• Here's how to use Connect DMs: Click on "Add External People" in your Slack sidebar (or go to Slack Connect if you don't see it) and type in someone's email address. If they use Slack, they can start chatting right away; if not, they can join Slack and jump in.

If you want to know more, I wrote a bigger story about Slack's plans, and interviewed Chief Product Officer Tamar Yehoshua on the Source Code podcast. And if you want someone to Slack with, I'm always here.


A recent report studying voluntary increases to wages by businesses found that when Amazon raised its pay to $15 in 2018, it led to a 4.7% increase in wages for employees at other companies in the same market. The study also found no significant job losses in the community after the wage increase.

Read more

People Are Talking

On Protocol: Most people have no idea what it's like to work in an Amazon warehouse, "Fulfillment" author Alec MacGillis said:

  • "A big goal of my book is to get the average upper-middle class consumer to reckon more with what's behind the one-click — all the strenuous exertions that that one-click sets off within the warehouses."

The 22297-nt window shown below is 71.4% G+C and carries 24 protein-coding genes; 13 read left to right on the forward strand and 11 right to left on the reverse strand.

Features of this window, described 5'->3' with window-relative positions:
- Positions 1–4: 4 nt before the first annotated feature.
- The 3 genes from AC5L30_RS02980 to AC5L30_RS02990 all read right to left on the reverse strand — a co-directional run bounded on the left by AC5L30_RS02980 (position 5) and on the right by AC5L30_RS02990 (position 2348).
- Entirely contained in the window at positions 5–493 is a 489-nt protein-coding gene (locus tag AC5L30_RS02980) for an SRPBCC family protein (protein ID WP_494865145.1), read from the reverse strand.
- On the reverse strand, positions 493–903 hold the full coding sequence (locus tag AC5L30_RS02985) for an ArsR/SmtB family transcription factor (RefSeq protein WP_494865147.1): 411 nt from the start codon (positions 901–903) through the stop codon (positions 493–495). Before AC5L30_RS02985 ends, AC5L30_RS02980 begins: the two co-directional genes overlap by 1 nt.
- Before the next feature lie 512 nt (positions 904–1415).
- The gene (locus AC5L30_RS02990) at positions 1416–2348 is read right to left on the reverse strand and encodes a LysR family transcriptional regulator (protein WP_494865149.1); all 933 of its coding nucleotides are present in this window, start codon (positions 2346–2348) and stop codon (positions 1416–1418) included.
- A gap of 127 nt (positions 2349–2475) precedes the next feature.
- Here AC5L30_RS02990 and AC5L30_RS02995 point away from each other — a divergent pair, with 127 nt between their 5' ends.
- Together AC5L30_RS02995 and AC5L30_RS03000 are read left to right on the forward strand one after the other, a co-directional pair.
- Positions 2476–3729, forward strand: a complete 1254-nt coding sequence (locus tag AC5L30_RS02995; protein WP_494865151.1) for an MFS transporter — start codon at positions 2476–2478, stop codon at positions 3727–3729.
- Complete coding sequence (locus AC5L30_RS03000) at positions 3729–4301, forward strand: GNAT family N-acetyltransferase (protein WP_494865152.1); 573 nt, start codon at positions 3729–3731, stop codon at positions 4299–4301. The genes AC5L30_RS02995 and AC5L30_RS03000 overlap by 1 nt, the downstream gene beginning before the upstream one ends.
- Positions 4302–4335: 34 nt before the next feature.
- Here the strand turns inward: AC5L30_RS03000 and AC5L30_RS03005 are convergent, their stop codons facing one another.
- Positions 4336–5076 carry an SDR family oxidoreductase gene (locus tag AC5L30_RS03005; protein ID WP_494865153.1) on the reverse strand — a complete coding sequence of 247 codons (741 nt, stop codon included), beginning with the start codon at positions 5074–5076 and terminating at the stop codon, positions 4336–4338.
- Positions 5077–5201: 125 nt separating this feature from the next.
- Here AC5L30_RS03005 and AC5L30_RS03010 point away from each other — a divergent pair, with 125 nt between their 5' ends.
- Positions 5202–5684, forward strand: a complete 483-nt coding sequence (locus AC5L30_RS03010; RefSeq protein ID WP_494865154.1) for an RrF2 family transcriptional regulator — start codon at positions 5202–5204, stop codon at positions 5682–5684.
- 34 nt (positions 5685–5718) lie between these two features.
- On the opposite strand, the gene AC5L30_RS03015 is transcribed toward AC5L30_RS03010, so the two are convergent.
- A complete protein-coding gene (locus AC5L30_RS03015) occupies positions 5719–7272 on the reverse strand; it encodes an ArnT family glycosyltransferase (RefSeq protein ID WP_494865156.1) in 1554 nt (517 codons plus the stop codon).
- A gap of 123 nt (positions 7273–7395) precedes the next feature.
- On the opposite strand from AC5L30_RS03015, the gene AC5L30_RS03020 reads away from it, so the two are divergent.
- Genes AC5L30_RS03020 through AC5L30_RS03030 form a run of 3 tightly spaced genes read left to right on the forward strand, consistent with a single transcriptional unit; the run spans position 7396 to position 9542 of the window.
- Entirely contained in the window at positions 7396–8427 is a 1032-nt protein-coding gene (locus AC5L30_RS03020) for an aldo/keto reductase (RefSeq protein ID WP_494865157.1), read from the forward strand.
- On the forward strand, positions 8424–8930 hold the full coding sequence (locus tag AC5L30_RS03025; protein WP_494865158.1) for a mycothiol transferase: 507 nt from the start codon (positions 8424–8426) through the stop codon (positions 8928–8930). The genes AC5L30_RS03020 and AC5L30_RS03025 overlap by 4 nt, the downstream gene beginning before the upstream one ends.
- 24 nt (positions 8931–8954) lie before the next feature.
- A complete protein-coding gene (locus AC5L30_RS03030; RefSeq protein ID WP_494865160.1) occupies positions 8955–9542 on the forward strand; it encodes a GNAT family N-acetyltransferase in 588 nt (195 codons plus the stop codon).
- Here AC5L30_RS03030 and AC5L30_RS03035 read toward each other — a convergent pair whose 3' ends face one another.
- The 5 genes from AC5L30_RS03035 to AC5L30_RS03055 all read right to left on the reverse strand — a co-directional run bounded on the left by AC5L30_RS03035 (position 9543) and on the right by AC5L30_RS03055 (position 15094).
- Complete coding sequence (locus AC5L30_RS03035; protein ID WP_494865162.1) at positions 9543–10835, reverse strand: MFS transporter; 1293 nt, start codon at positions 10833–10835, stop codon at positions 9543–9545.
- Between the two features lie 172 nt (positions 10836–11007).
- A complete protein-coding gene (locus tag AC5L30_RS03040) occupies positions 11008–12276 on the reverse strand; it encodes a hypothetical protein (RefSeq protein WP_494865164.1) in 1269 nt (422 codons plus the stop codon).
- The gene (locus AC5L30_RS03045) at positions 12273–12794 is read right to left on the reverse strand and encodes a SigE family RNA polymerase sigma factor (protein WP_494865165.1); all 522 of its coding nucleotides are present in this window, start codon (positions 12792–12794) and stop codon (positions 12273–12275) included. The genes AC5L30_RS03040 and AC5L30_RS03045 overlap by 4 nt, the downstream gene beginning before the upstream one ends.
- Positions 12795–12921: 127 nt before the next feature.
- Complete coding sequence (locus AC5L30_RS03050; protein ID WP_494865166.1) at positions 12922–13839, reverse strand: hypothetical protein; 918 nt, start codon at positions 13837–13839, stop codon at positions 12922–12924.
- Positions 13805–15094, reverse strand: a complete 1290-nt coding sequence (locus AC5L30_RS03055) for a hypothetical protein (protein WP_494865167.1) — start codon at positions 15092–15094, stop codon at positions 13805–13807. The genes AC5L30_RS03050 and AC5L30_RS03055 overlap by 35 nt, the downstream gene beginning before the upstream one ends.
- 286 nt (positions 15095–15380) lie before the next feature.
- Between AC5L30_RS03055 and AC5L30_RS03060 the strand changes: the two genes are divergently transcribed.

In announcing the umpteenth pivot for Medium, Ev Williams said he'd decided once again that running publications wouldn't work and funding creators is the future:

  • "Trust is more important than ever and well-established editorial brands still have meaning. But today, credibility and affinity are primarily built by people — individual voices — rather than brands."

Proton CEO Andy Yen said that "Apple stands in the way of human rights":

  • "Apple has no problem challenging governments when it is in its own financial self-interest (e.g., avoiding EU taxes or evading antitrust charges). However, when Proton does it for human rights reasons, it's suddenly against Apple's policies."

Sundar Pichai sent a note to Googlers last week, after the shootings in Atlanta: